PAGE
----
The United States has declined to comment on whether Washington will push for further investigation into a statement by a former top aide to Rwanda’s Paul Kagame implicating him in the assassination of President Juvenal Habyarimana.
The death of Habyarimana, whose plane was downed by a missile on April 6, 1994, sparked several weeks of massacres that claimed an estimated one million lives.
Now Gen. Faustin Kayumba Nyamwasa, Rwanda’s former chief of military staff claims Gen. Kagame had ordered the downing of the presidential plane. He first made the claim on June 21 at the start of a trial in South Africa of gunmen who are accused of trying to kill him. Gen. Nyamwasa has repeated those claims about Gen. Kagame’s role in Habyarimana’s death in recent media interviews.
“The Department of State does not have a comment on this,” a spokesperson for the U.S. State Department told The Black Star News via e-mail message, when asked whether an investigation of Gen. Nyamwasa’s comments was warranted. The U.S. has been Kagame’s major supporter over the years.
Nyamwasa has been living in South Africa where he fled in February 2010 after a falling out with Gen. Kagame. In June 2010, he survived a spectacular assassination bid that resembled an episode from a James Bond film, in South Africa.
Gen. Nyamwasa was reportedly waylaid by a gunman near the entrance of the garage of their home. He survived shots to the stomach and says he only lived because the would-be assassin’s gun jammed.
A total of six alleged gunmen, including three Rwandan nationals and three Tanzanians, were captured by South African security officials. The men are now on trial in a Johannesburg court.
Gen. Nyamwasa claims the suspects are part of a hit squad sent by Gen. Kagame to kill him because he knows state secrets that could land the Rwanda president in trouble. “There are facts in my knowledge that the president of Rwanda ordered the killing of the former president of Rwanda, President Habyarimana,” Gen. Nyamwasa said, on June 21 during testimony in court.
Gen. Nyamwasa told the court he was sitting next to his driver as he and his wife returned to their Johannesburg apartment complex after shopping when the shooter, holding a pistol reached in through the driver’s window. When Gen. Nyamwasa opened his door he was shot in the lower abdomen. He then made a futile grab for the gun as the gunman stepped back to finish him off; but the weapon jammed. The gunman later fled; Nyamwasa’s driver is also on trial as a conspirator.
The Rwandan government has denied Gen. Nyamwasa’s allegations. Rwanda says Nyamwasa fled to South Africa because he was implicated in acts of terrorism inside Rwanda. He was later tried in absentia in Rwanda and convicted.
Separately, in May 2011, British newspapers also reported that the Kagame government had sent assassins to London to pursue Rwandan dissidents there.
Separately, on November 17, 2006, a French investigative judge, Jean-Louis Bruguière, indicted Gen. Kagame for the assassination of Habyarimana. The French had taken an interest because the pilot and crew of the presidential plane shot down were French citizens. Also dead in the doomed flight was Burundi’s President Cyprien Ntaryamira.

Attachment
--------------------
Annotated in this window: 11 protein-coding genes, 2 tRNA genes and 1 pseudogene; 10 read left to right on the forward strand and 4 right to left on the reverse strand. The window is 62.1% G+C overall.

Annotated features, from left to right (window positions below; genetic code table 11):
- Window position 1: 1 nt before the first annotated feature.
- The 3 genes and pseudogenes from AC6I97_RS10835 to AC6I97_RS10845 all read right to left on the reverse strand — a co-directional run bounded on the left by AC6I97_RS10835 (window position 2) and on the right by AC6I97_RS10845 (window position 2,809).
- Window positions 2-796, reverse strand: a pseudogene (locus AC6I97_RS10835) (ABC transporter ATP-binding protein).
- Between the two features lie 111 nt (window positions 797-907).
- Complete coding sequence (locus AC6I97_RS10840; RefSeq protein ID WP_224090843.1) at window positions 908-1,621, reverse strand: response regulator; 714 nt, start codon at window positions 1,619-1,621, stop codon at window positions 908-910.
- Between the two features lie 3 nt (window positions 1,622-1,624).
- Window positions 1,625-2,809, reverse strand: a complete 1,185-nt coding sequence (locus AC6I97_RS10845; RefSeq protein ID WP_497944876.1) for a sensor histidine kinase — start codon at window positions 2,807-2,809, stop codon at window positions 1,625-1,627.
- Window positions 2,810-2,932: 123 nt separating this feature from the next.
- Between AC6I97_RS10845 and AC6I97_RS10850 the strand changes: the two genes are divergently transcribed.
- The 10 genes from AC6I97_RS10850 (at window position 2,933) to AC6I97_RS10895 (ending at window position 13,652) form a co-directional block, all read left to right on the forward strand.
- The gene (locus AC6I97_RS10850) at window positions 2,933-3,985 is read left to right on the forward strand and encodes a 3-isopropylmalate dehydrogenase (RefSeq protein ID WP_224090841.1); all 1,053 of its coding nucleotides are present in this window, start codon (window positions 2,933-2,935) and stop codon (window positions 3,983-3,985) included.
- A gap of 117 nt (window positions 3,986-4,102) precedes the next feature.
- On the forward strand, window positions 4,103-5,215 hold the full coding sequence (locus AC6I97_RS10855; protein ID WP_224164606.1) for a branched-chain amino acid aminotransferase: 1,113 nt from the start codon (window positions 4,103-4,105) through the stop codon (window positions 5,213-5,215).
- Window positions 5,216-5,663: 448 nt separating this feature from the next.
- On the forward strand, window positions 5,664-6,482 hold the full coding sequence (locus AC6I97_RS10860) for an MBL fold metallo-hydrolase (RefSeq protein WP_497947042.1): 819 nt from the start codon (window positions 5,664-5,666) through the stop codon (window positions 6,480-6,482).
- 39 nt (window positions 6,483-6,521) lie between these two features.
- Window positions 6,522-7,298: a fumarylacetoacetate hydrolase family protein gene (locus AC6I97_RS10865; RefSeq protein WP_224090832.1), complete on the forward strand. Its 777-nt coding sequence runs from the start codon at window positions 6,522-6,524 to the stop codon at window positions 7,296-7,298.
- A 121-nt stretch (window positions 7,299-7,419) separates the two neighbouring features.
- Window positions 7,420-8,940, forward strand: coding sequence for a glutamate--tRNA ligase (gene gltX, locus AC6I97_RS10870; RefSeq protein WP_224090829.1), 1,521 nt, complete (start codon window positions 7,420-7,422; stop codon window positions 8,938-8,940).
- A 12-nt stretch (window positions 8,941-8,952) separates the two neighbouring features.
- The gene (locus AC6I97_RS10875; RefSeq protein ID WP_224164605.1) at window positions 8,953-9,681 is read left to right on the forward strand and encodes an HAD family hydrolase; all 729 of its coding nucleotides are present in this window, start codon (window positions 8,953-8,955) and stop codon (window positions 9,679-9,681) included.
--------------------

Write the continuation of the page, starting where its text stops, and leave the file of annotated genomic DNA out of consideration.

Jean-Louis Bruguière claims Kagame did not care that the ethnic Tutsi minority would be massacred after the killing of Habyarimana, who belonged to the majority ethnic Hutus. He claimed Kagame wanted to foment maximum chaos and carnage in order to justify seizing power, which he did, shortly thereafter. Kagame and his Rwanda Patriotic Front invaded Rwanda from Uganda in 1990 with the support of President Yoweri Museveni.
Gen. Kagame also denied the charges by Jean-Louis Bruguière and said the French wanted to deflect their role in the Rwanda genocide, having supported the Habyarimana regime. Kagame’s supporters maintain that Hutu extremists shot down the plane.
One theory on the Habyarimana assassination reported by The New York Times was that the missiles used to down the presidential jet came from an old soviet stockpile shipped to Uganda, which then gave them to Kagame’s RPF.
For years, the U.S. had offered Gen. Kagame a blank check, ignoring gross violations of human rights in Rwanda and involvement in atrocities in the Democratic Republic of Congo.
There has been a serious crack in this relationship since the recent release of a United Nations report implicating Rwanda in the upsurge of violence, including massacres, in Congo. The UN found that Rwanda armed and trained some of the fighters in the insurgent group, M23, and the U.S. has suspended military aid to Rwanda following the report’s publication.
Washington was also pushed into an odd spot when it was revealed that U.S. ambassador to the United Nations, Susan Rice, had tried to initially block the UN report’s release.
Congolese activists say the M23 uprising was fomented by Kagame who prefers chaos in Congo to justify repeated military invasions in order to plunder Congo’s resources, while working with warlords such as Bosco Ntaganda who is wanted by the International Criminal Court at the Hague.